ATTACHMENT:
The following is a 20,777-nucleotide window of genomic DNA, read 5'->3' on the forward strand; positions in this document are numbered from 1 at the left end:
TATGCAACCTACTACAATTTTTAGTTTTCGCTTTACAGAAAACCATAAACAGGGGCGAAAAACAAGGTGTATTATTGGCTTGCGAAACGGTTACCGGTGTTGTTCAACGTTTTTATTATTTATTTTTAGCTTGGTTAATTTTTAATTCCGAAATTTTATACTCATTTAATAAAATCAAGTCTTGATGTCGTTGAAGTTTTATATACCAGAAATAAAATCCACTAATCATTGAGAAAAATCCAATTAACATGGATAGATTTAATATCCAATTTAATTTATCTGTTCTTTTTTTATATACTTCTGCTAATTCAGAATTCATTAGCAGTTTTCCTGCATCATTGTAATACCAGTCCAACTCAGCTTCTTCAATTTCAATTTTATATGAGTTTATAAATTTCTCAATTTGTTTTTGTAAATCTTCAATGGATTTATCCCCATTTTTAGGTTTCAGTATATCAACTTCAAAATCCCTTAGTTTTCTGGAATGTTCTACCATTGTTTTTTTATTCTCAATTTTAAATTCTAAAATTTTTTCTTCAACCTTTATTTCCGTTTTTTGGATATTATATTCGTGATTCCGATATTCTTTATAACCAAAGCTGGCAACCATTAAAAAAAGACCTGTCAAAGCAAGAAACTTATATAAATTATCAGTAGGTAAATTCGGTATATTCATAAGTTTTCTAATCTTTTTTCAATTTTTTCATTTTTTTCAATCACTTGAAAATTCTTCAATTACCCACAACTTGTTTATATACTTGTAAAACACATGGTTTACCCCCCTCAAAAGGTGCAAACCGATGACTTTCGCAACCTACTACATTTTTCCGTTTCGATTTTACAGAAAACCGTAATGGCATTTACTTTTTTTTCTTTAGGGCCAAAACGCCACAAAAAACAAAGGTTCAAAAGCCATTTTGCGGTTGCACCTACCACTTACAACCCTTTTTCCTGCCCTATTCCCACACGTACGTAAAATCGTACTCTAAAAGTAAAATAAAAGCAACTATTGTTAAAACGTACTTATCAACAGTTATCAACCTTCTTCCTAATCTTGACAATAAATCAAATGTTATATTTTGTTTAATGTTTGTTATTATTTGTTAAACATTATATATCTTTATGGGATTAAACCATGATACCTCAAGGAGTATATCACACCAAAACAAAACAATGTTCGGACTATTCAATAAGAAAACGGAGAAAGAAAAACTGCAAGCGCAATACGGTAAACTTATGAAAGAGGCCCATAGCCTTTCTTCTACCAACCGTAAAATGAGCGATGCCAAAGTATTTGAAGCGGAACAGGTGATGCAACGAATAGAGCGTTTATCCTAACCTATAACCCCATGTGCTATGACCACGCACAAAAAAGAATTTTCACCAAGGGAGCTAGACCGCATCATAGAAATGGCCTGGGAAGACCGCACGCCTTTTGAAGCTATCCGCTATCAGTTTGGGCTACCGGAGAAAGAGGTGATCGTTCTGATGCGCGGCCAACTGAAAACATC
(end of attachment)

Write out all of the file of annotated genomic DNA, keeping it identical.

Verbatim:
The following is a 20,777-nucleotide window of genomic DNA, read 5'->3' on the forward strand; positions in this document are numbered from 1 at the left end:
TATGCAACCTACTACAATTTTTAGTTTTCGCTTTACAGAAAACCATAAACAGGGGCGAAAAACAAGGTGTATTATTGGCTTGCGAAACGGTTACCGGTGTTGTTCAACGTTTTTATTATTTATTTTTAGCTTGGTTAATTTTTAATTCCGAAATTTTATACTCATTTAATAAAATCAAGTCTTGATGTCGTTGAAGTTTTATATACCAGAAATAAAATCCACTAATCATTGAGAAAAATCCAATTAACATGGATAGATTTAATATCCAATTTAATTTATCTGTTCTTTTTTTATATACTTCTGCTAATTCAGAATTCATTAGCAGTTTTCCTGCATCATTGTAATACCAGTCCAACTCAGCTTCTTCAATTTCAATTTTATATGAGTTTATAAATTTCTCAATTTGTTTTTGTAAATCTTCAATGGATTTATCCCCATTTTTAGGTTTCAGTATATCAACTTCAAAATCCCTTAGTTTTCTGGAATGTTCTACCATTGTTTTTTTATTCTCAATTTTAAATTCTAAAATTTTTTCTTCAACCTTTATTTCCGTTTTTTGGATATTATATTCGTGATTCCGATATTCTTTATAACCAAAGCTGGCAACCATTAAAAAAAGACCTGTCAAAGCAAGAAACTTATATAAATTATCAGTAGGTAAATTCGGTATATTCATAAGTTTTCTAATCTTTTTTCAATTTTTTCATTTTTTTCAATCACTTGAAAATTCTTCAATTACCCACAACTTGTTTATATACTTGTAAAACACATGGTTTACCCCCCTCAAAAGGTGCAAACCGATGACTTTCGCAACCTACTACATTTTTCCGTTTCGATTTTACAGAAAACCGTAATGGCATTTACTTTTTTTTCTTTAGGGCCAAAACGCCACAAAAAACAAAGGTTCAAAAGCCATTTTGCGGTTGCACCTACCACTTACAACCCTTTTTCCTGCCCTATTCCCACACGTACGTAAAATCGTACTCTAAAAGTAAAATAAAAGCAACTATTGTTAAAACGTACTTATCAACAGTTATCAACCTTCTTCCTAATCTTGACAATAAATCAAATGTTATATTTTGTTTAATGTTTGTTATTATTTGTTAAACATTATATATCTTTATGGGATTAAACCATGATACCTCAAGGAGTATATCACACCAAAACAAAACAATGTTCGGACTATTCAATAAGAAAACGGAGAAAGAAAAACTGCAAGCGCAATACGGTAAACTTATGAAAGAGGCCCATAGCCTTTCTTCTACCAACCGTAAAATGAGCGATGCCAAAGTATTTGAAGCGGAACAGGTGATGCAACGAATAGAGCGTTTATCCTAACCTATAACCCCATGTGCTATGACCACGCACAAAAAAGAATTTTCACCAAGGGAGCTAGACCGCATCATAGAAATGGCCTGGGAAGACCGCACGCCTTTTGAAGCTATCCGCTATCAGTTTGGGCTACCGGAGAAAGAGGTGATCGTTCTGATGCGCGGCCAACTGAAAACATC